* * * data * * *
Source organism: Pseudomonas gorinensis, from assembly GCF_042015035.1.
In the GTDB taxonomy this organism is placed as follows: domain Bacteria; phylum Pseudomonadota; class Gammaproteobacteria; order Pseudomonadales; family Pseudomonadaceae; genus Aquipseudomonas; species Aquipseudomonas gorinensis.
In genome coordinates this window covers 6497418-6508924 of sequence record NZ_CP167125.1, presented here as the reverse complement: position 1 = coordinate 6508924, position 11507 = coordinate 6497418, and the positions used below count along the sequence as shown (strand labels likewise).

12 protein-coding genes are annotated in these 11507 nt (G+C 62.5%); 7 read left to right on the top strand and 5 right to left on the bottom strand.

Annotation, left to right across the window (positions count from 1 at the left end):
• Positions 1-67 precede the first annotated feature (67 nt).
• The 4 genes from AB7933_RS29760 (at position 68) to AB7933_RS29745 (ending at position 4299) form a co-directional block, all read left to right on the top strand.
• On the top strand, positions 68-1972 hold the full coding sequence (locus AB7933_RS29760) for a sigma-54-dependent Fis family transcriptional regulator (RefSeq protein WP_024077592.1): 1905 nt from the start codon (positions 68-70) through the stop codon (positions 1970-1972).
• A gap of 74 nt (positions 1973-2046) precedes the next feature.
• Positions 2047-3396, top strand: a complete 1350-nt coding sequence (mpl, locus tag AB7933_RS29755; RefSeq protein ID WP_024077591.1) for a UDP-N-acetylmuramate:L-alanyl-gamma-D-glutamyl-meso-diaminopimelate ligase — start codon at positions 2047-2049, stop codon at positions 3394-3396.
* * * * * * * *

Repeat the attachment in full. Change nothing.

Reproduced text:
Source organism: Pseudomonas gorinensis, from assembly GCF_042015035.1.
In the GTDB taxonomy this organism is placed as follows: domain Bacteria; phylum Pseudomonadota; class Gammaproteobacteria; order Pseudomonadales; family Pseudomonadaceae; genus Aquipseudomonas; species Aquipseudomonas gorinensis.
In genome coordinates this window covers 6497418-6508924 of sequence record NZ_CP167125.1, presented here as the reverse complement: position 1 = coordinate 6508924, position 11507 = coordinate 6497418, and the positions used below count along the sequence as shown (strand labels likewise).

12 protein-coding genes are annotated in these 11507 nt (G+C 62.5%); 7 read left to right on the top strand and 5 right to left on the bottom strand.

Annotation, left to right across the window (positions count from 1 at the left end):
• Positions 1-67 precede the first annotated feature (67 nt).
• The 4 genes from AB7933_RS29760 (at position 68) to AB7933_RS29745 (ending at position 4299) form a co-directional block, all read left to right on the top strand.
• On the top strand, positions 68-1972 hold the full coding sequence (locus AB7933_RS29760) for a sigma-54-dependent Fis family transcriptional regulator (RefSeq protein WP_024077592.1): 1905 nt from the start codon (positions 68-70) through the stop codon (positions 1970-1972).
• A gap of 74 nt (positions 1973-2046) precedes the next feature.
• Positions 2047-3396, top strand: a complete 1350-nt coding sequence (mpl, locus tag AB7933_RS29755; RefSeq protein ID WP_024077591.1) for a UDP-N-acetylmuramate:L-alanyl-gamma-D-glutamyl-meso-diaminopimelate ligase — start codon at positions 2047-2049, stop codon at positions 3394-3396.